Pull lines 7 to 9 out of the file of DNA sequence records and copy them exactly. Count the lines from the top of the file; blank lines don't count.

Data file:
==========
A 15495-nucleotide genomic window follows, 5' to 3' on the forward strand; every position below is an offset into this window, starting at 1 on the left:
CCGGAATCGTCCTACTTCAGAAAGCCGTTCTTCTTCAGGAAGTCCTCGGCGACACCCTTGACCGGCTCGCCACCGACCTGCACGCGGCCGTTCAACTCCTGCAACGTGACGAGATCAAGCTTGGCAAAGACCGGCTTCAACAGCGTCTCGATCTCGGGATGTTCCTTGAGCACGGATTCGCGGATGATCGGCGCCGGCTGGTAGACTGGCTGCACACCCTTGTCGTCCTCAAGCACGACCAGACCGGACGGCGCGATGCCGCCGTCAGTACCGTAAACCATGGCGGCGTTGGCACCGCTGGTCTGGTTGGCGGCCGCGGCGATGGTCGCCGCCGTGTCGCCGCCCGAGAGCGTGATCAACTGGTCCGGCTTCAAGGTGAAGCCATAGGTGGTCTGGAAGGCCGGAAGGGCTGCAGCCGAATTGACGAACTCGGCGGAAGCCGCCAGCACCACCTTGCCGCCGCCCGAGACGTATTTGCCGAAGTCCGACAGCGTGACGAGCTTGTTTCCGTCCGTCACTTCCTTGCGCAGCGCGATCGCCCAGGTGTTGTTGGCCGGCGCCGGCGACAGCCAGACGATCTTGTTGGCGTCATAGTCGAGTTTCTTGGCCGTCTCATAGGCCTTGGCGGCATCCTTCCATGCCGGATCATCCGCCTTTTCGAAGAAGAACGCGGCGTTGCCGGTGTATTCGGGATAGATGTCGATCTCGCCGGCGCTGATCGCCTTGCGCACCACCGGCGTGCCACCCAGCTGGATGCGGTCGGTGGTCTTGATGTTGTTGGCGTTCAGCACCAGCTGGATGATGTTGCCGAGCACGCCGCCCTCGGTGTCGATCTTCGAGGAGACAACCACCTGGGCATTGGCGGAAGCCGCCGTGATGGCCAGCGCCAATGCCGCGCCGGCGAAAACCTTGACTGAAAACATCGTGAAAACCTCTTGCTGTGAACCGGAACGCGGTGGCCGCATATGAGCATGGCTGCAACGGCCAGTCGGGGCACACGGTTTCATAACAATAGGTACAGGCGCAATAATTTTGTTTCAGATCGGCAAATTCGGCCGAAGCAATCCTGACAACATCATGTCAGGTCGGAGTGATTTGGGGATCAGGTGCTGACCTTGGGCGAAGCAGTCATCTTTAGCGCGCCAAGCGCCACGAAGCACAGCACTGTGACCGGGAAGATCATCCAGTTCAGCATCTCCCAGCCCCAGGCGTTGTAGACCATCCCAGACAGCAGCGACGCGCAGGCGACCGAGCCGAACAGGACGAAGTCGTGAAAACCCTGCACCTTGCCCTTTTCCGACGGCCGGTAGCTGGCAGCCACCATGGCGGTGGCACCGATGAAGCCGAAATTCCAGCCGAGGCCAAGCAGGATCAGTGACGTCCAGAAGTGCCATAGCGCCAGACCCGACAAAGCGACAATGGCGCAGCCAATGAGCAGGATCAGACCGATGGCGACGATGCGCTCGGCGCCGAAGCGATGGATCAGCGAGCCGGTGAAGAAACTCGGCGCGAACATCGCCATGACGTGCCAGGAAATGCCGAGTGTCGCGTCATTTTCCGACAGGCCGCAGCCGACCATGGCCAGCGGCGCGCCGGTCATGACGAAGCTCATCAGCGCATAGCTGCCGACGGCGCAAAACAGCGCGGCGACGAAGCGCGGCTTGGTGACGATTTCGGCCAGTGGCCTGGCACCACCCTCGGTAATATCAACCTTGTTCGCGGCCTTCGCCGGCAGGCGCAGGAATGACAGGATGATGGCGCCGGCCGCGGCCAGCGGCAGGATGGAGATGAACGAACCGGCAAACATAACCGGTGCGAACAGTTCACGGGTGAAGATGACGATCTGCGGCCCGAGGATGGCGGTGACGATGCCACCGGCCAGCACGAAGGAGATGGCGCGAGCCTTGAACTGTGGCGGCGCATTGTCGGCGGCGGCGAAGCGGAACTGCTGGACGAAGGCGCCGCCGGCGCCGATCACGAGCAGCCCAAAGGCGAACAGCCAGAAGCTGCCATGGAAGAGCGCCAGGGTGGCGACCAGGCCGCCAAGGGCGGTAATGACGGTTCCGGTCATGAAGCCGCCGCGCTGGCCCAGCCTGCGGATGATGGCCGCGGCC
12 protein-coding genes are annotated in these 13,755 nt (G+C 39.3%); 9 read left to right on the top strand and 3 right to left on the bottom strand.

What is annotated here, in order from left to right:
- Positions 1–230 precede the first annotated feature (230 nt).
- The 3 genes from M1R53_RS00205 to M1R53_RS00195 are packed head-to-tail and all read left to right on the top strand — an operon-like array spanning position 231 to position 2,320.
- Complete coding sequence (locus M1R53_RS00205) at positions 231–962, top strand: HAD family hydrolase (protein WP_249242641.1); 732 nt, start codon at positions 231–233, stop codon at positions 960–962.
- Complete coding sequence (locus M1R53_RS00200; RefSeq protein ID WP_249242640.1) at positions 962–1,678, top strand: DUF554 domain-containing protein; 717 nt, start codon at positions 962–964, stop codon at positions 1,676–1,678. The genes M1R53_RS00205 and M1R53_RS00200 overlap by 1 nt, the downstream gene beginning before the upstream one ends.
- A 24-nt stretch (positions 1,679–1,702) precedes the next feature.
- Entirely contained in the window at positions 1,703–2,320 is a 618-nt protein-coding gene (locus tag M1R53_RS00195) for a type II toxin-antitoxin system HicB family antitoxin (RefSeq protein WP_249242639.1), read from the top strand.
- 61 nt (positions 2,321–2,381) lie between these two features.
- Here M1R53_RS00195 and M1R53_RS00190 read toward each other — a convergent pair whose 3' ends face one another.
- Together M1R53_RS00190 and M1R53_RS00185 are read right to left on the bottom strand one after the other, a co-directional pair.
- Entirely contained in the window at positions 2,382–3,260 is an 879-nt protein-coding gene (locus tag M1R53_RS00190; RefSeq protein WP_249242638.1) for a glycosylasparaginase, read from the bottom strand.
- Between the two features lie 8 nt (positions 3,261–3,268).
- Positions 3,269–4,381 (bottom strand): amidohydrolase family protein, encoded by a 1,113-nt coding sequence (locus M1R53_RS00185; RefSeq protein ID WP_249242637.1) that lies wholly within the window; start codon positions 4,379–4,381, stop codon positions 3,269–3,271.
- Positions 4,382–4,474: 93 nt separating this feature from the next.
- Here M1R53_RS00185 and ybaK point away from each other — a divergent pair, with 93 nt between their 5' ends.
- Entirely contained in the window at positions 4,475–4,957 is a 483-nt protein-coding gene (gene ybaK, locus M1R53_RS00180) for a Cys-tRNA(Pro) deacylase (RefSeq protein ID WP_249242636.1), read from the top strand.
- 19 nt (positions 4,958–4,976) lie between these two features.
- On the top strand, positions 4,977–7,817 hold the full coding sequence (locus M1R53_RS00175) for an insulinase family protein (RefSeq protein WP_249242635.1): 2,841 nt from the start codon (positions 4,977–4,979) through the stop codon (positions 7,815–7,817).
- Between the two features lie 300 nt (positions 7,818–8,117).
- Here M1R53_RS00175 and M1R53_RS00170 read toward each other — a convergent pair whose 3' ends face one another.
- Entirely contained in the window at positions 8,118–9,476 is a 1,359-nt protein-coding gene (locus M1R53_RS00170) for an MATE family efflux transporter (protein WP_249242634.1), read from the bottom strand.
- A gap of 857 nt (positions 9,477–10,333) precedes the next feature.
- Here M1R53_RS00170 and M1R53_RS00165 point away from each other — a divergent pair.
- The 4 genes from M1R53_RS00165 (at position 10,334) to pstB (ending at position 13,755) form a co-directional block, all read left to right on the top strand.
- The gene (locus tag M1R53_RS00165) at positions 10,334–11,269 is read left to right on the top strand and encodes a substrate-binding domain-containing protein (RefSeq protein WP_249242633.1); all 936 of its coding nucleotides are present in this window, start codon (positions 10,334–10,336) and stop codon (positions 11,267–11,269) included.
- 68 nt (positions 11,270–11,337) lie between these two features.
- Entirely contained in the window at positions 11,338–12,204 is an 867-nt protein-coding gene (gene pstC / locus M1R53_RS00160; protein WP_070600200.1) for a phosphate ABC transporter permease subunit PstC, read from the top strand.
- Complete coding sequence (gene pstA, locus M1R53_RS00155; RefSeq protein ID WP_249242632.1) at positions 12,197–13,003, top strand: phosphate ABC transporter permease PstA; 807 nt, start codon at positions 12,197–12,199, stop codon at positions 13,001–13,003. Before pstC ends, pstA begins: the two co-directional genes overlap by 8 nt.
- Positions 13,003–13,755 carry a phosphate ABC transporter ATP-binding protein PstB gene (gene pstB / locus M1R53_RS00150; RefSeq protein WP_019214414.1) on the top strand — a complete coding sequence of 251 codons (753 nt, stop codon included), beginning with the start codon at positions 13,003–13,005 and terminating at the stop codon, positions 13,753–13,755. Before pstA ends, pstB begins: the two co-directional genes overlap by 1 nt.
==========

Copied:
- Complete coding sequence (locus M1R53_RS00205) at positions 231–962, top strand: HAD family hydrolase (protein WP_249242641.1); 732 nt, start codon at positions 231–233, stop codon at positions 960–962.
- Complete coding sequence (locus M1R53_RS00200; RefSeq protein ID WP_249242640.1) at positions 962–1,678, top strand: DUF554 domain-containing protein; 717 nt, start codon at positions 962–964, stop codon at positions 1,676–1,678. The genes M1R53_RS00205 and M1R53_RS00200 overlap by 1 nt, the downstream gene beginning before the upstream one ends.
- A 24-nt stretch (positions 1,679–1,702) precedes the next feature.